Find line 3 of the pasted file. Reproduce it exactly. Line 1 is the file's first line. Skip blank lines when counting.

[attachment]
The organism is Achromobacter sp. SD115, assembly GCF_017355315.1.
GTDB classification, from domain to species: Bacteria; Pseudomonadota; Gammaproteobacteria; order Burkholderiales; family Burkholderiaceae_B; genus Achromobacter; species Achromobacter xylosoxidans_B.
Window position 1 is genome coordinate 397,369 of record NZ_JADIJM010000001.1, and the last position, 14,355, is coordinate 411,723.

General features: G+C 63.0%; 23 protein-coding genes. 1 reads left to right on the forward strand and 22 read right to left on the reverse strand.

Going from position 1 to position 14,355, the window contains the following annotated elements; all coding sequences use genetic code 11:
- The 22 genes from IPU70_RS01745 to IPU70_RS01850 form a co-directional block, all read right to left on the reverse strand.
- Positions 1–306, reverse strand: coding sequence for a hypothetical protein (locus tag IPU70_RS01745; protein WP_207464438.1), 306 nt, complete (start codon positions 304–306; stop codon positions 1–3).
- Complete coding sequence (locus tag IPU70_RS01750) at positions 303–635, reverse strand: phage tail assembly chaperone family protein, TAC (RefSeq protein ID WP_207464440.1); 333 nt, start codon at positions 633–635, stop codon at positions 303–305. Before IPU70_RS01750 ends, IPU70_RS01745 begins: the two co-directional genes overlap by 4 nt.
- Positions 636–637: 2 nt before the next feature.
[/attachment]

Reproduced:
Window position 1 is genome coordinate 397,369 of record NZ_JADIJM010000001.1, and the last position, 14,355, is coordinate 411,723.